Myanmar has closed Yangon’s international airport, the country’s main gateway.    © Getty Images

5:30 p.m. Myanmar has closed its international airport in Yangon, its main gateway, Reuters reports, citing the airport’s manager. Yangon airport manager Phone Myint told the news agency that the airport had closed until May but gave no exact date.

4:20 p.m. Thailand’s largest industrial estate developer has suspended work on a $1 billion project in Myanmar due to fears that the military coup and possible international sanctions will drive investors away from the country.

“We and our clients are concerned about a possible trade boycott by Western countries,” Amata Chief Marketing Officer Viboon Kromadit told reporters on Tuesday. “It’s very likely to happen, particularly from the U.S. and the EU. And if that happens, new investment in Myanmar will definitely be badly affected.”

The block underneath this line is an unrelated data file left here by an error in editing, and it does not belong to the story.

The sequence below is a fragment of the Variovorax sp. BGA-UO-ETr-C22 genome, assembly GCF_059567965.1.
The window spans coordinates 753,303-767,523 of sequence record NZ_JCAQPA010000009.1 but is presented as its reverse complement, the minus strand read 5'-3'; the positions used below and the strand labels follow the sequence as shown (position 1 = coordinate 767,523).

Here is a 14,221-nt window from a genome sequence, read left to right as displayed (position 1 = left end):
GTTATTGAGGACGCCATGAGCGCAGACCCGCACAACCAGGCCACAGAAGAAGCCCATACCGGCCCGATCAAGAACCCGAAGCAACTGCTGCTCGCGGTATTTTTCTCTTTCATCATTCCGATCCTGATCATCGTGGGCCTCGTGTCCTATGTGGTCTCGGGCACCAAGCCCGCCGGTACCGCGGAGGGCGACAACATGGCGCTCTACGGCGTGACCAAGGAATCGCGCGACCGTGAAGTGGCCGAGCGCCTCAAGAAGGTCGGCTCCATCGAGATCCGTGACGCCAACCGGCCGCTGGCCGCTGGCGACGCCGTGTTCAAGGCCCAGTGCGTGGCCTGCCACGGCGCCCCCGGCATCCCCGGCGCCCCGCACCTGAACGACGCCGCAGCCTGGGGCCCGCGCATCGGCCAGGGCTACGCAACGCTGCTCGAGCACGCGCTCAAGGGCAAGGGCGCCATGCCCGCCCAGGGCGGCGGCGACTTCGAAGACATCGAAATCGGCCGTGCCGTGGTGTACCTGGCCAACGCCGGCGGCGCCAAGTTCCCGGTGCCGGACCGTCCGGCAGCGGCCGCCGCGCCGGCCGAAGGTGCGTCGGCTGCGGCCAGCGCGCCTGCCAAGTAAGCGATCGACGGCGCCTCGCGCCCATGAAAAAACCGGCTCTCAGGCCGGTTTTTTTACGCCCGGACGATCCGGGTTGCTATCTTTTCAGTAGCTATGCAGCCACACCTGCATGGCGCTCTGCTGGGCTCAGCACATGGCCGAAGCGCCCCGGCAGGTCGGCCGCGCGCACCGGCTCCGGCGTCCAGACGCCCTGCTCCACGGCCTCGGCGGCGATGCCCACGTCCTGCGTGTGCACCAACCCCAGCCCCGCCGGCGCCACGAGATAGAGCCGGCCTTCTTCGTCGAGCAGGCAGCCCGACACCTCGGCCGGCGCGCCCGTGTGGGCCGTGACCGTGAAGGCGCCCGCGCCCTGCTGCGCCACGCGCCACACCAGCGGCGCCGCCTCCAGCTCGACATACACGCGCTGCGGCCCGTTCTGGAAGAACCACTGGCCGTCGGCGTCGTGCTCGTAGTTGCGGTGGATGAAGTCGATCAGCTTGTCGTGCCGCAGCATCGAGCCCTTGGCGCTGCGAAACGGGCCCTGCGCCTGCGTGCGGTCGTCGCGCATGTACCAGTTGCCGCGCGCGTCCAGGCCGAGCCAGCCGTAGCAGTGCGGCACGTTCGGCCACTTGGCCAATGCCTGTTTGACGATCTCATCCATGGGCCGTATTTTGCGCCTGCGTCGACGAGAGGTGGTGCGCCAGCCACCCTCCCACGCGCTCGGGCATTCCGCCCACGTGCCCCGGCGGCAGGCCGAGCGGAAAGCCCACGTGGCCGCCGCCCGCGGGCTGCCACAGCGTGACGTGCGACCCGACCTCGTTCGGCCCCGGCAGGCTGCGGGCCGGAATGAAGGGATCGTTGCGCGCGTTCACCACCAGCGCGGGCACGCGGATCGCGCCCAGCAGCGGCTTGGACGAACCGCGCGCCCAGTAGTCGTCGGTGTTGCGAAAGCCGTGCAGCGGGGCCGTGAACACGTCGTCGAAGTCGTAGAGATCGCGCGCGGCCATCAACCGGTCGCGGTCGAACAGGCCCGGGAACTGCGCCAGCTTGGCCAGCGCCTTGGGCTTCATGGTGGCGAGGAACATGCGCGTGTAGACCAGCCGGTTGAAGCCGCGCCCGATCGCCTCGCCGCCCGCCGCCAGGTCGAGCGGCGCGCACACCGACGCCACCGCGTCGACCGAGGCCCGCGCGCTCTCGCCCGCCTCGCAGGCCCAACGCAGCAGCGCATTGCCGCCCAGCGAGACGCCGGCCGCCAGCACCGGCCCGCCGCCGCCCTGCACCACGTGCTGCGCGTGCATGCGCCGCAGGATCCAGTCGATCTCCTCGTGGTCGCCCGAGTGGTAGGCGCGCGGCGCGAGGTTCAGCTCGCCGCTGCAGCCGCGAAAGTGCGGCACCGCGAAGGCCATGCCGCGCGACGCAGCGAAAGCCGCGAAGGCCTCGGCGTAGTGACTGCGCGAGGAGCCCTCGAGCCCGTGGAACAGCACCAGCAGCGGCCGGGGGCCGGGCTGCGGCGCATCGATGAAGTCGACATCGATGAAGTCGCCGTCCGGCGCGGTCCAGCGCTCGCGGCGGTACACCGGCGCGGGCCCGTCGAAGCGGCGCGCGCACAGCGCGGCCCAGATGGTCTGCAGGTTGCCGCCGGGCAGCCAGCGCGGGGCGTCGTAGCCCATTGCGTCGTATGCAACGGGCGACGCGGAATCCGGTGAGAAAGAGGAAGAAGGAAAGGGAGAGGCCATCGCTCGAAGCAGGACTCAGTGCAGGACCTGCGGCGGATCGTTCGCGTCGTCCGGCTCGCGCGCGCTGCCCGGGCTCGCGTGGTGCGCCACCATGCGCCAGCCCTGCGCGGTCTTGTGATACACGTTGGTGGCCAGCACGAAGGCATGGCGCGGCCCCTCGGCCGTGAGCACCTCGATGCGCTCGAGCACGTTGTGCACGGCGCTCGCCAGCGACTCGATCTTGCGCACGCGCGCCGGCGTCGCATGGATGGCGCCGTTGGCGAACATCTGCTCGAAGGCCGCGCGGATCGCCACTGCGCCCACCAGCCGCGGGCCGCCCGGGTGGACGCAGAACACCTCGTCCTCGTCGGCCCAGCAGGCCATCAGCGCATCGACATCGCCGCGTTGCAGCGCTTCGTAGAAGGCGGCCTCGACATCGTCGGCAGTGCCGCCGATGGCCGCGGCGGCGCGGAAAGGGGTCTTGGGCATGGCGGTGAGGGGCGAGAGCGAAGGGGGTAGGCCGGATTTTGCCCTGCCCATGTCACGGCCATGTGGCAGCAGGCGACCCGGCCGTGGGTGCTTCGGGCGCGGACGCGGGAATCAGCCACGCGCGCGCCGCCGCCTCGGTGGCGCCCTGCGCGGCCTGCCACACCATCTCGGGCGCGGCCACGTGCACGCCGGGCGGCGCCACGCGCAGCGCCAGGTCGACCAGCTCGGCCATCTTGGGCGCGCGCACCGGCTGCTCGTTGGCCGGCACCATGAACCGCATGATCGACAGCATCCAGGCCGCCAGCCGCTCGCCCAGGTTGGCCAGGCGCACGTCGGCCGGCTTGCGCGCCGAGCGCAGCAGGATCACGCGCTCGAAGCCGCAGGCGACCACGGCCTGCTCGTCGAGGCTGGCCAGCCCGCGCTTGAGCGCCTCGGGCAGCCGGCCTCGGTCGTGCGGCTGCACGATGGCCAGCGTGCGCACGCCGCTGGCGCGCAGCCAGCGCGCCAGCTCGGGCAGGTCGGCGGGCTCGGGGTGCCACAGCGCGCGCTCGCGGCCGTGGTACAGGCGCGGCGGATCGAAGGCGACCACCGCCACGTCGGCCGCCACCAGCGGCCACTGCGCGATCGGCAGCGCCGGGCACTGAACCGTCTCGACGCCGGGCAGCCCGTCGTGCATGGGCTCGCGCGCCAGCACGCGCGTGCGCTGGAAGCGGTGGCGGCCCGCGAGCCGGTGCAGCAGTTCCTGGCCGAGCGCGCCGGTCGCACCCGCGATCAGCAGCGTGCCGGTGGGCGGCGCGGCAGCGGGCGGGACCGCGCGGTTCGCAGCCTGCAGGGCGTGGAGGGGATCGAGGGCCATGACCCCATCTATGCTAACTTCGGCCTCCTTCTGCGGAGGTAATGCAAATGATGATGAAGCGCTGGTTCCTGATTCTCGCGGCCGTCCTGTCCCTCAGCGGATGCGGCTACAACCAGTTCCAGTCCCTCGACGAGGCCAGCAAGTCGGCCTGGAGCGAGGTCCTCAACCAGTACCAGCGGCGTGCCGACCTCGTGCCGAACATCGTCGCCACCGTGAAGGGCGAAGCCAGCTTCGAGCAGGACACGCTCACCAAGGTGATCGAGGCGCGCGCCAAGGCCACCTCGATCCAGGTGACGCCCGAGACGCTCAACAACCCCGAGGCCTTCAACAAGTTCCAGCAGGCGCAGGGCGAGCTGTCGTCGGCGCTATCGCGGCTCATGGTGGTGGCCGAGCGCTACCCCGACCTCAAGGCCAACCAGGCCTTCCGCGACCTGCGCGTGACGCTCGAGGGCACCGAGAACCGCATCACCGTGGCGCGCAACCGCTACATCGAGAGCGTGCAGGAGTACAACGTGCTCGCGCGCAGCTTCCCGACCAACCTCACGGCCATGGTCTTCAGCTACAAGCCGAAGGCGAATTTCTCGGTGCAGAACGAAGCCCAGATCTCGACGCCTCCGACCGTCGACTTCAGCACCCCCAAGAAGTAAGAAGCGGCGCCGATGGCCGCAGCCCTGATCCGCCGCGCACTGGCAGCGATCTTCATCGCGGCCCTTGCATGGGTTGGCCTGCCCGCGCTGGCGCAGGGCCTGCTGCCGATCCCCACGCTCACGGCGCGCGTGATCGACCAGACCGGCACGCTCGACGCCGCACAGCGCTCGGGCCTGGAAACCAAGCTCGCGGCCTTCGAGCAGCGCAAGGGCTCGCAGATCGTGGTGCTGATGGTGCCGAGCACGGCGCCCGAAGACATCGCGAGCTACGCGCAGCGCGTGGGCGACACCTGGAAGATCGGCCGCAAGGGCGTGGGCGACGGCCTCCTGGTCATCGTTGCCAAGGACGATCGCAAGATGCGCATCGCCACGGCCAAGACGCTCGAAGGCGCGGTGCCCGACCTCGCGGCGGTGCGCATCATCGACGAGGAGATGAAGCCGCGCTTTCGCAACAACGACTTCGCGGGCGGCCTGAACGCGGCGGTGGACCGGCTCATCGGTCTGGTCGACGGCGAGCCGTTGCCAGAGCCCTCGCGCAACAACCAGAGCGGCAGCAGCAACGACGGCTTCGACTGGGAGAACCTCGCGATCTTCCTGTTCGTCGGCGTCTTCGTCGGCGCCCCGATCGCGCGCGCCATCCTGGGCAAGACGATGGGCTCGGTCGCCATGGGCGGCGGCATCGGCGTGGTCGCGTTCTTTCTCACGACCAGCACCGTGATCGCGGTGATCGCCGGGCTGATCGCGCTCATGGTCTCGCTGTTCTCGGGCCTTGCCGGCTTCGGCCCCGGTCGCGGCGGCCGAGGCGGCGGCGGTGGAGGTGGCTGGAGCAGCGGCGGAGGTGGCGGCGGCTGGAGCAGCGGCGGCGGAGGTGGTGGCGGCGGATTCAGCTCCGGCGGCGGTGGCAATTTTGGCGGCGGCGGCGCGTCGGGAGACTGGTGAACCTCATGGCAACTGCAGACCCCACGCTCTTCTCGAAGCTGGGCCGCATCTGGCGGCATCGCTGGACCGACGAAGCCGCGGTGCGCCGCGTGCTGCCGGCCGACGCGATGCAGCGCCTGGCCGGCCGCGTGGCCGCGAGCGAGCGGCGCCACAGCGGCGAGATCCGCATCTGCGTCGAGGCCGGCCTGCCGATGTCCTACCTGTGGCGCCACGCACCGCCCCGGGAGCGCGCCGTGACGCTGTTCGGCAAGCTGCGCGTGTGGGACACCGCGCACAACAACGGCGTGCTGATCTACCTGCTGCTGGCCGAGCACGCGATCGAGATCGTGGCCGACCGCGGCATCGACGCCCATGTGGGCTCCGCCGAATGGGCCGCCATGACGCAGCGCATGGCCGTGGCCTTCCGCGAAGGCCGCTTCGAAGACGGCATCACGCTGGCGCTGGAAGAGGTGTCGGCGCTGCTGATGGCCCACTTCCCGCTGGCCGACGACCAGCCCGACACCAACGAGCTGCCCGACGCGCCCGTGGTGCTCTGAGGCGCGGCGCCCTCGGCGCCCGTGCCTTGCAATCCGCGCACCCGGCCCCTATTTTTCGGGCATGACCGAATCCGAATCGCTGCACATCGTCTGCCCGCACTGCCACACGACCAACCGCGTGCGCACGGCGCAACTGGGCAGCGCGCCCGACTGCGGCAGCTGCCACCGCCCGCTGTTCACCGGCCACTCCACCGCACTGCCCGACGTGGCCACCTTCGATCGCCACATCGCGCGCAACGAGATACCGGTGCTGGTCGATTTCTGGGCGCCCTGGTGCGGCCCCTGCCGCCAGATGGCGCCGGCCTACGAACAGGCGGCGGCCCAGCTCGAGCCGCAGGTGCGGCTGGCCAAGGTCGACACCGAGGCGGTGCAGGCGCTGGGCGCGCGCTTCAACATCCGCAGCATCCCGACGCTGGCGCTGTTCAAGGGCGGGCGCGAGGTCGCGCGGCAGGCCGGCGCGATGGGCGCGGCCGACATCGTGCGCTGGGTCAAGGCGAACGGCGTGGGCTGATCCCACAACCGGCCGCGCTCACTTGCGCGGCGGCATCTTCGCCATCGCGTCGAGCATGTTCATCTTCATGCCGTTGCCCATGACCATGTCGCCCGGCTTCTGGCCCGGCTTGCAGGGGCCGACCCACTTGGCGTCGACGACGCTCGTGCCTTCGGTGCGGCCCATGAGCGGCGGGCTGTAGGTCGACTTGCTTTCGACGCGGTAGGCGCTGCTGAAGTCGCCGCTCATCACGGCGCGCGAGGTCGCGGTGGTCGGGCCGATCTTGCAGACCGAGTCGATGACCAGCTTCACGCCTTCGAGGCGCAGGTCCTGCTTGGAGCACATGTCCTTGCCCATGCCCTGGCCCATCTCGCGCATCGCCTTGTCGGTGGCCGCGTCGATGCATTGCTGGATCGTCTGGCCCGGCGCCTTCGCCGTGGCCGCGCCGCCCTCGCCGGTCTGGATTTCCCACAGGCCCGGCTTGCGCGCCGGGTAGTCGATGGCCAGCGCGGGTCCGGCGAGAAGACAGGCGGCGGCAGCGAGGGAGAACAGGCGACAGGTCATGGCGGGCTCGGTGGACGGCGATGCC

3:50 p.m. Telenor’s network in Myanmar is up and running and the telecoms operator’s customers are getting service, Chief Executive Sigve Brekke says at an earnings presentation. Phone and internet connections in Naypyitaw and the main commercial center Yangon were disrupted on Monday.

2:25 p.m. The Yangon Youth Network activist group, one of Myanmar’s biggest, says it has launched a civil disobedience campaign after the army seized power and detained Aung San Suu Kyi. It is one of the first signs of targeted action to oppose the coup.

“Yangon Youth Network… declared and urged civil disobedience as an immediate response,” a representative said on Twitter, noting that doctors at a hospital in Mandalay had also begun such a campaign.